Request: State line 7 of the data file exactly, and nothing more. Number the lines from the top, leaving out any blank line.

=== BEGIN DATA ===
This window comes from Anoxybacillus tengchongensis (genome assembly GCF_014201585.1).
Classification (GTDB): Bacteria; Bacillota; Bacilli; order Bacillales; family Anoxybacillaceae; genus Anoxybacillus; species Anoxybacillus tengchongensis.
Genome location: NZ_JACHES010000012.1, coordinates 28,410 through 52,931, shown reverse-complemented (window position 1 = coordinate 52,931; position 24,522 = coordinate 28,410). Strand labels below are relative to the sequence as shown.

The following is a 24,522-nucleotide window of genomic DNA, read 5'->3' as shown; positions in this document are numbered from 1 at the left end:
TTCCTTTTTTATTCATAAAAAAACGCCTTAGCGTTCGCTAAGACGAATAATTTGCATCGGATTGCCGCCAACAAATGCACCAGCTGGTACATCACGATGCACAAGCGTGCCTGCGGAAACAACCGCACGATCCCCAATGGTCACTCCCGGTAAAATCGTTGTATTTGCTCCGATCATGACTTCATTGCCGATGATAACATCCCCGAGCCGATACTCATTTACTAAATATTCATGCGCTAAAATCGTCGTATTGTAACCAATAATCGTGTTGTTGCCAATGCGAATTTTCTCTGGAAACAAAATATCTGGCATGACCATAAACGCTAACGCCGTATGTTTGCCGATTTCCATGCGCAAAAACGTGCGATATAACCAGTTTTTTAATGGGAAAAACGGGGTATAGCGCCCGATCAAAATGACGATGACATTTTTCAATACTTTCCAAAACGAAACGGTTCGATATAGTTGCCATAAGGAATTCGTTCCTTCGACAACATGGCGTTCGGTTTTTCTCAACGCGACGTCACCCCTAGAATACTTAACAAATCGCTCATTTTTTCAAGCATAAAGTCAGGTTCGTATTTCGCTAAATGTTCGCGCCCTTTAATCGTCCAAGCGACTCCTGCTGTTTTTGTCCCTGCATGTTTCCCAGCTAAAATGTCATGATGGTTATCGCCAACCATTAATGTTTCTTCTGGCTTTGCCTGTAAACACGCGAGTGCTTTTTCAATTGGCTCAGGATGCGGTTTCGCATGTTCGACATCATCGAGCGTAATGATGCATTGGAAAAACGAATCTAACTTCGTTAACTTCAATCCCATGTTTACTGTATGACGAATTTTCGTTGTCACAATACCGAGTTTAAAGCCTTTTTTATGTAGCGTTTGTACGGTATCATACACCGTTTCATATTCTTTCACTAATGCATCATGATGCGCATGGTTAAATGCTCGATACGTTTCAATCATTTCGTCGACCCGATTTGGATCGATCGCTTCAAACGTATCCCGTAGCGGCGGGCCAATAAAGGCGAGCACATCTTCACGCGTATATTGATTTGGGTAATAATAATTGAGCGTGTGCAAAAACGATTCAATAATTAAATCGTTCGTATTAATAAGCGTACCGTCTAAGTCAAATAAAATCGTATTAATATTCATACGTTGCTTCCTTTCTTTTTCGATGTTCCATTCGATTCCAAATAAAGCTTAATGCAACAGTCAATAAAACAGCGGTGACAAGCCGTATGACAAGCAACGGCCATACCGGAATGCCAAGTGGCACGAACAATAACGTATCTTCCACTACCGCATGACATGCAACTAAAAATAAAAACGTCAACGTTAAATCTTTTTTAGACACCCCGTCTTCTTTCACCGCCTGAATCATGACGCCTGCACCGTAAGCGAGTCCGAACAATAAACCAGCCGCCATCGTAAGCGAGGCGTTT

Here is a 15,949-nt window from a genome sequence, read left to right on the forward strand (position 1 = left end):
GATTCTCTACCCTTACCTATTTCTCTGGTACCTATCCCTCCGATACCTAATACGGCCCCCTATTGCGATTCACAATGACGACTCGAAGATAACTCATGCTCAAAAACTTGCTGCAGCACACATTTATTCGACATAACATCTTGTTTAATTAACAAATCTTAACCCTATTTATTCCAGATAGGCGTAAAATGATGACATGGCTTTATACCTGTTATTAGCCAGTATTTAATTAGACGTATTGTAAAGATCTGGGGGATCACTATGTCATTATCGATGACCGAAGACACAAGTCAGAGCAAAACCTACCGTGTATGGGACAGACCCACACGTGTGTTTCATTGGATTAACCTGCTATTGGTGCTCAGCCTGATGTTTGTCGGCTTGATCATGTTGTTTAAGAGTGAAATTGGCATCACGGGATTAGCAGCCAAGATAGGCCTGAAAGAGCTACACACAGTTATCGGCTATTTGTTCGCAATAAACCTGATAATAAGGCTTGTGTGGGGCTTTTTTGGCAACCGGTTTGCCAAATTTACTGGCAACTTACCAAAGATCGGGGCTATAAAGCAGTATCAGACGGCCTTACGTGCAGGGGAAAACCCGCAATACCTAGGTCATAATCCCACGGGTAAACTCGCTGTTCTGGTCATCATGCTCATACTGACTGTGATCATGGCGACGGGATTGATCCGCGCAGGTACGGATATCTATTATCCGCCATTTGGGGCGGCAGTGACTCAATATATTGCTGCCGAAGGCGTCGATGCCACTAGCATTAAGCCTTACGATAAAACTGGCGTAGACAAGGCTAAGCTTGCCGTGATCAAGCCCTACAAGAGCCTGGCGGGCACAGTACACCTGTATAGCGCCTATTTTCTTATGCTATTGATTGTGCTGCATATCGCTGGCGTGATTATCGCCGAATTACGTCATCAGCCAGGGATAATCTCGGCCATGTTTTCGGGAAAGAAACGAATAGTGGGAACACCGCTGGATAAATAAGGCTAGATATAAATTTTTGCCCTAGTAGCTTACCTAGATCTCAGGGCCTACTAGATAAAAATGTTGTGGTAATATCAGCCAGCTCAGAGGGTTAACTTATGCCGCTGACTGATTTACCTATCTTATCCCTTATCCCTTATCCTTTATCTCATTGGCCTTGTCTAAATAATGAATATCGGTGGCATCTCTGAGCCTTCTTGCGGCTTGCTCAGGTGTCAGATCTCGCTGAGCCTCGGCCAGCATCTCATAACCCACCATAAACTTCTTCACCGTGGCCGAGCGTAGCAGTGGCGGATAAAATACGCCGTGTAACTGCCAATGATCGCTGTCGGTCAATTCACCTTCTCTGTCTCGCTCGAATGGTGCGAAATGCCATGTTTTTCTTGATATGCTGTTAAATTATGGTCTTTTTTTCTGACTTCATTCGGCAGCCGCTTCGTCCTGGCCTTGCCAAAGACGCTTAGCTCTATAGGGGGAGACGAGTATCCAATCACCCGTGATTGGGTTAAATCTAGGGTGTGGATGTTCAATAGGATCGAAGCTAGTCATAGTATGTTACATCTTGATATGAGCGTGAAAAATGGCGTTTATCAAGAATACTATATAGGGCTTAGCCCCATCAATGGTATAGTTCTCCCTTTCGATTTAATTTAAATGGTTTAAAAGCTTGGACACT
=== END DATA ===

GATTCTCTACCCTTACCTATTTCTCTGGTACCTATCCCTCCGATACCTAATACGGCCCCCTATTGCGATTCACAATGACGACTCGAAGATAACTCATGCTCAAAAACTTGCTGCAGCACACATTTATTCGACATAACATCTTGTTTAATTAACAAATCTTAACCCTATTTATTCCAGATAGGCGTAAAATGATGACATGGCTTTATACCTGTTATTAGCCAGTATTTAATTAGACGTATTGTAAAGATCTGGGGGATCACTATGTCATTATCGATGACCGAAGACACAAGTCAGAGCAAAACCTACCGTGTATGGGACAGACCCACACGTGTGTTTCATTGGATTAACCTGCTATTGGTGCTCAGCCTGATGTTTGTCGGCTTGATCATGTTGTTTAAGAGTGAAATTGGCATCACGGGATTAGCAGCCAAGATAGGCCTGAAAGAGCTACACACAGTTATCGGCTATTTGTTCGCAATAAACCTGATAATAAGGCTTGTGTGGGGCTTTTTTGGCAACCGGTTTGCCAAATTTACTGGCAACTTACCAAAGATCGGGGCTATAAAGCAGTATCAGACGGCCTTACGTGCAGGGGAAAACCCGCAATACCTAGGTCATAATCCCACGGGTAAACTCGCTGTTCTGGTCATCATGCTCATACTGACTGTGATCATGGCGACGGGATTGATCCGCGCAGGTACGGATATCTATTATCCGCCATTTGGGGCGGCAGTGACTCAATATATTGCTGCCGAAGGCGTCGATGCCACTAGCATTAAGCCTTACGATAAAACTGGCGTAGACAAGGCTAAGCTTGCCGTGATCAAGCCCTACAAGAGCCTGGCGGGCACAGTACACCTGTATAGCGCCTATTTTCTTATGCTATTGATTGTGCTGCATATCGCTGGCGTGATTATCGCCGAATTACGTCATCAGCCAGGGATAATCTCGGCCATGTTTTCGGGAAAGAAACGAATAGTGGGAACACCGCTGGATAAATAAGGCTAGATATAAATTTTTGCCCTAGTAGCTTACCTAGATCTCAGGGCCTACTAGATAAAAATGTTGTGGTAATATCAGCCAGCTCAGAGGGTTAACTTATGCCGCTGACTGATTTACCTATCTTATCCCTTATCCCTTATCCTTTATCTCATTGGCCTTGTCTAAATAATGAATATCGGTGGCATCTCTGAGCCTTCTTGCGGCTTGCTCAGGTGTCAGATCTCGCTGAGCCTCGGCCAGCATCTCATAACCCACCATAAACTTCTTCACCGTGGCCGAGCGTAGCAGTGGCGGATAAAATACGCCGTGTAACTGCCAATGATCGCTGTCGGTCAATTCACCTTCTCTGTCTCGCTCGAATGGTGCGAAATGCCATGTTTTTCTTGATATGCTGTTAAATTATGGTCTTTTTTTCTGACTTCATTCGGCAGCCGCTTCGTCCTGGCCTTGCCAAAGACGCTTAGCTCTATAGGGGGAGACGAGTATCCAATCACCCGTGATTGGGTTAAATCTAGGGTGTGGATGTTCAATAGGATCGAAGCTAGTCATAGTATGTTACATCTTGATATGAGCGTGAAAAATGGCGTTTATCAAGAATACTATATAGGGCTTAGCCCCATCAATGGTATAGTTCTCCCTTTCGATTTAATTTAAATGGTTTAAAAGCTTGGACACT